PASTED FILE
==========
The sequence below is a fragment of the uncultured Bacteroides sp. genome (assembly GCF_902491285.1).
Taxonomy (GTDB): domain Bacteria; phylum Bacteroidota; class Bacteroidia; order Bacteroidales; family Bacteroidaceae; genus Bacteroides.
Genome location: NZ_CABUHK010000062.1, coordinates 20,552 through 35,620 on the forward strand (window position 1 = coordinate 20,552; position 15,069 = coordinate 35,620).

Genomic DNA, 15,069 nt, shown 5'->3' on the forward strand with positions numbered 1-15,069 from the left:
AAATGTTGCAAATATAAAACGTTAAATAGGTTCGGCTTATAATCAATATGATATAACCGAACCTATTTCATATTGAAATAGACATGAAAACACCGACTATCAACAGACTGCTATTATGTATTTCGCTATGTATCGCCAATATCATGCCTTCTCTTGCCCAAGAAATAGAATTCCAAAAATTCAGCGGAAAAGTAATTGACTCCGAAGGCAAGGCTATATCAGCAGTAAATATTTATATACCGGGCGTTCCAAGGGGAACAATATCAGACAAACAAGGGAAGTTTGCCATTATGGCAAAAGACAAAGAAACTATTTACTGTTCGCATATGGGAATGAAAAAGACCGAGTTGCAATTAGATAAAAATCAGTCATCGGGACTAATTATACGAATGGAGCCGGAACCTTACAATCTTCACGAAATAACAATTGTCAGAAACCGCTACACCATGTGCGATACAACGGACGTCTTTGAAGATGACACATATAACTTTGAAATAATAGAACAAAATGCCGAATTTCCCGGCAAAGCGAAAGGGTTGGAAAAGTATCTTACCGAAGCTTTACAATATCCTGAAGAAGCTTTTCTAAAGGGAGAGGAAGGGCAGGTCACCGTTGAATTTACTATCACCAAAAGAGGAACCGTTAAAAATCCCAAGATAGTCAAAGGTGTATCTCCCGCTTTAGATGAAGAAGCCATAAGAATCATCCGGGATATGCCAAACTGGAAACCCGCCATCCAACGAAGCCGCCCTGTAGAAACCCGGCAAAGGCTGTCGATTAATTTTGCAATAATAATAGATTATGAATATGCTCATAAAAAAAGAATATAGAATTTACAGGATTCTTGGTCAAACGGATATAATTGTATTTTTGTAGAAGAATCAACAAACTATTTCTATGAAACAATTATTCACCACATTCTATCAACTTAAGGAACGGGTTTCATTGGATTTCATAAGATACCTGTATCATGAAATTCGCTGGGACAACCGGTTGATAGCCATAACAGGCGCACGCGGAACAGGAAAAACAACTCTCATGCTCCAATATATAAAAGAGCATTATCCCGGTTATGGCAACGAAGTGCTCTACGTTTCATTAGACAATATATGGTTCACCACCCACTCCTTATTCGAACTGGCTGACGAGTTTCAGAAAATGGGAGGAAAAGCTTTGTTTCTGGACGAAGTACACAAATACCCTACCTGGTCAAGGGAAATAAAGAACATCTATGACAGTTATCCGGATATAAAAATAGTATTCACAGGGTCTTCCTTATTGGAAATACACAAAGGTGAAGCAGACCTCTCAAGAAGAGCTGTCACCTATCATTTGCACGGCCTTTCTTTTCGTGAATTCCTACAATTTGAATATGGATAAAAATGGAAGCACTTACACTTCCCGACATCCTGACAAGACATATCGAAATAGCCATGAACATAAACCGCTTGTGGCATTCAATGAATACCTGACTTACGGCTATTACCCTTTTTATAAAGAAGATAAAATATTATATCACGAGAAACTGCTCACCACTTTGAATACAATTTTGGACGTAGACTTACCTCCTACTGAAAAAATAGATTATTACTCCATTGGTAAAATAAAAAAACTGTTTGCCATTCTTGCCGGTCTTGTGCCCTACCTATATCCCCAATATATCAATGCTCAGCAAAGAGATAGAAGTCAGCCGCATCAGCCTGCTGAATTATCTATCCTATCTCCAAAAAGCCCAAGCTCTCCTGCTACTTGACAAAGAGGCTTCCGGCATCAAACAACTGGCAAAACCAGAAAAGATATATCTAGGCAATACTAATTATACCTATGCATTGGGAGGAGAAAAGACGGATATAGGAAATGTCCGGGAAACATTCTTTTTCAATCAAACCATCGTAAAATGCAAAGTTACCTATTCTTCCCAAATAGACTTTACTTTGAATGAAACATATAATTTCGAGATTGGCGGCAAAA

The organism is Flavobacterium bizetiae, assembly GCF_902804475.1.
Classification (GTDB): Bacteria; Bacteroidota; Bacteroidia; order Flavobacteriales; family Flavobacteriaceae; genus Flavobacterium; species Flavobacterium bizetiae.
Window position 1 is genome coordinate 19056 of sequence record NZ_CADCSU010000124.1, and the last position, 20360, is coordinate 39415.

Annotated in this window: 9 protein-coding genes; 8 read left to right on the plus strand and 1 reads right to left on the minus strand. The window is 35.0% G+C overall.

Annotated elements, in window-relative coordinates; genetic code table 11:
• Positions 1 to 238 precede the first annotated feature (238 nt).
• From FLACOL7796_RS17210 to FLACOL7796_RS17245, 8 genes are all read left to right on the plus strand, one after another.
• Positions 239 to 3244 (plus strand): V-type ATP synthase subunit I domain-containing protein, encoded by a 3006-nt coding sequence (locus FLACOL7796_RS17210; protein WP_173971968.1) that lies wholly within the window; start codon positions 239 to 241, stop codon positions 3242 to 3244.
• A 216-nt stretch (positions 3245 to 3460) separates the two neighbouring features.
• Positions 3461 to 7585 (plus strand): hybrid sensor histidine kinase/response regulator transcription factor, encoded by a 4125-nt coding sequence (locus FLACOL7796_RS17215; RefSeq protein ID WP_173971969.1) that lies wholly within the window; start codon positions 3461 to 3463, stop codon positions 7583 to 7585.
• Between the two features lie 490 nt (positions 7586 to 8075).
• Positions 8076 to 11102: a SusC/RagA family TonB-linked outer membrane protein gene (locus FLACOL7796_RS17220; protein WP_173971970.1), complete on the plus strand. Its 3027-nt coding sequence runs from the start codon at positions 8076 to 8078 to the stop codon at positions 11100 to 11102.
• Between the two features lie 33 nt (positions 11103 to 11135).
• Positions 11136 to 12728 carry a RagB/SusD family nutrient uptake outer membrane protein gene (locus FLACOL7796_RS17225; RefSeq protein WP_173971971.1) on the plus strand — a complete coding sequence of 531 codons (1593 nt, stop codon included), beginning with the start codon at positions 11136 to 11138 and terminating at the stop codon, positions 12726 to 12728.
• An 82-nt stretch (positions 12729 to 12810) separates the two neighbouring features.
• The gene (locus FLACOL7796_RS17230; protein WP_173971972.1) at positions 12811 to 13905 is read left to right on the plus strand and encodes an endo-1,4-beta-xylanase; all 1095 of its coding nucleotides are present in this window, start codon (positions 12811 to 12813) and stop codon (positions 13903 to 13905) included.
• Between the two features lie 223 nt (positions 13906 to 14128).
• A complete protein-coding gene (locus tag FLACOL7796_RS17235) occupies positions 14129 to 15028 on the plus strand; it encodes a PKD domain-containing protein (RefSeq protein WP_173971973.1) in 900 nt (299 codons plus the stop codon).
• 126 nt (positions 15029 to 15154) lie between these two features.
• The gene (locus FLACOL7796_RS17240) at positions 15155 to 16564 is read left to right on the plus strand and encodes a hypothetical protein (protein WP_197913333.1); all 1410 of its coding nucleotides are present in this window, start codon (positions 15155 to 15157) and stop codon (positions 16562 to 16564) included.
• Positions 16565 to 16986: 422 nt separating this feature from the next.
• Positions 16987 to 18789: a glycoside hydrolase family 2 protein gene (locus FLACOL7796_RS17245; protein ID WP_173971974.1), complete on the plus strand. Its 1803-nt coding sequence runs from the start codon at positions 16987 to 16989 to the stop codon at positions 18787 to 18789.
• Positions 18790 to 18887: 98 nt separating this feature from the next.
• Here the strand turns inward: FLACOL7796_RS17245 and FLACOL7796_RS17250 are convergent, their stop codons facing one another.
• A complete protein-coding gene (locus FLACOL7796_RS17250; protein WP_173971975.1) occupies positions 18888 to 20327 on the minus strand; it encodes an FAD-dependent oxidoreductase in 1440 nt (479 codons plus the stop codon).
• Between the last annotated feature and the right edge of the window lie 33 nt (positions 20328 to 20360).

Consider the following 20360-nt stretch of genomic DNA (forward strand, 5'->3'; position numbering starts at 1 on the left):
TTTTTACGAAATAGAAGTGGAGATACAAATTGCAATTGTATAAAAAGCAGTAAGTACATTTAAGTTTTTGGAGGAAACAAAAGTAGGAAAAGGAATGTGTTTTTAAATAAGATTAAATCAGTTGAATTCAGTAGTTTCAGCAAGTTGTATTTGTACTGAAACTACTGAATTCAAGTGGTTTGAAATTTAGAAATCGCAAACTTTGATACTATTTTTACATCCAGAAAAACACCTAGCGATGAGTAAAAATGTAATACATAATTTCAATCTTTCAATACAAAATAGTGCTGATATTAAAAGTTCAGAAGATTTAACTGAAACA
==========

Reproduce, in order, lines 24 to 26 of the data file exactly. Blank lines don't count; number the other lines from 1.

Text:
• 126 nt (positions 15029 to 15154) lie between these two features.
• The gene (locus FLACOL7796_RS17240) at positions 15155 to 16564 is read left to right on the plus strand and encodes a hypothetical protein (protein WP_197913333.1); all 1410 of its coding nucleotides are present in this window, start codon (positions 15155 to 15157) and stop codon (positions 16562 to 16564) included.
• Positions 16565 to 16986: 422 nt separating this feature from the next.